Building better systems of care for aboriginal and Torres strait islander people: findings from the kanyini health systems assessment

Peiris, D., Brown, A., Howard, M., Rickards, B. A., Tonkin, A., Ring, I., Hayman, N. and Cass, A. (2012) Building better systems of care for aboriginal and Torres strait islander people: findings from the kanyini health systems assessment. BMC Health Services Research, 12 1: 369.1-369.15. doi:10.1186/1472-6963-12-369

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Author Peiris, D.
Brown, A.
Howard, M.
Rickards, B. A.
Tonkin, A.
Ring, I.
Hayman, N.
Cass, A.
Title Building better systems of care for aboriginal and Torres strait islander people: findings from the kanyini health systems assessment
Journal name BMC Health Services Research   Check publisher's open access policy
ISSN 1472-6963
Publication date 2012-01-01
Sub-type Article (original research)
DOI 10.1186/1472-6963-12-369
Open Access Status DOI
Volume 12
Issue 1
Start page 369.1
End page 369.15
Total pages 15
Place of publication London, England, U.K.
Publisher BioMed Central
Language eng
Formatted abstract

Australian federal and jurisdictional governments are implementing ambitious policy initiatives intended to improve health care access and outcomes for Aboriginal and Torres Strait Islander people. In this qualitative study we explored Aboriginal Medical Service (AMS) staff views on factors needed to improve chronic care systems and assessed their relevance to the new policy environment.

Two theories informed the study: (1) ‘candidacy’, which explores “the ways in which people’s eligibility for care is jointly negotiated between individuals and health services”; and (2) kanyini or ‘holding’, a Central Australian philosophy which describes the principle and obligations of nurturing and protecting others. A structured health systems assessment, locally adapted from Chronic Care Model domains, was administered via group interviews with 37 health staff in six AMSs and one government Indigenous-led health service. Data were thematically analysed.

Staff emphasised AMS health care was different to private general practices. Consistent with kanyini, community governance and leadership, community representation among staff, and commitment to community development were important organisational features to retain and nurture both staff and patients. This was undermined, however, by constant fear of government funding for AMSs being withheld. Staff resourcing, information systems and high-level leadership were perceived to be key drivers of health care quality. On-site specialist services, managed by AMS staff, were considered an enabling strategy to increase specialist access. Candidacy theory suggests the above factors influence whether a service is ‘tractable’ and ‘navigable’ to its users. Staff also described entrenched patient discrimination in hospitals and the need to expend considerable effort to reinstate care. This suggests that Aboriginal and Torres Strait Islander people are still constructed as ‘non-ideal users’ and are denied from being ‘held’ by hospital staff.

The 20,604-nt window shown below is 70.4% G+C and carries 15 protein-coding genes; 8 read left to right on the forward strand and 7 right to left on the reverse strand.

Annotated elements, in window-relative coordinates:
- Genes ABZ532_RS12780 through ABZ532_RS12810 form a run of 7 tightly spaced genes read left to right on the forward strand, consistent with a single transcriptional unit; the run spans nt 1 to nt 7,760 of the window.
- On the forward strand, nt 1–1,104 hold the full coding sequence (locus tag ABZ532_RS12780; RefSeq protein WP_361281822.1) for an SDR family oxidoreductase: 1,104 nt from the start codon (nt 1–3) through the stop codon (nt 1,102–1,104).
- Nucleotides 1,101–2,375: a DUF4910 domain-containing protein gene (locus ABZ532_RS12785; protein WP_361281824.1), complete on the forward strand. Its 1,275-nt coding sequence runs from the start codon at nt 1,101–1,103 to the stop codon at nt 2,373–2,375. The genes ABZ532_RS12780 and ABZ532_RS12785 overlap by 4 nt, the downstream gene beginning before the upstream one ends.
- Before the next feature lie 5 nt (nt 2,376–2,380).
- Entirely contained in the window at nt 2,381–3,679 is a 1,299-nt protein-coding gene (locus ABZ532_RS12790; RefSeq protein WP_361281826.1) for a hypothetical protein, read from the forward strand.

Some new policy initiatives (workforce capacity strengthening, improving chronic care delivery systems and increasing specialist access) have potential to address barriers highlighted in this study. Few of these initiatives, however, capitalise on the unique mechanisms by which AMSs ‘hold’ their users and enhance their candidacy to health care. Kanyini and candidacy are promising and complementary theories for conceptualising health care access and provide a potential framework for improving systems of care.
Q-Index Code C1
Q-Index Status Confirmed Code
Institutional Status UQ

Document type: Journal Article
Sub-type: Article (original research)
Collections: Official 2013 Collection
School of Medicine Publications
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Citation counts: TR Web of Science Citation Count  Cited 13 times in Thomson Reuters Web of Science Article | Citations
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Created: Wed, 09 Jan 2013, 20:27:24 EST by Matthew Lamb on behalf of School of Medicine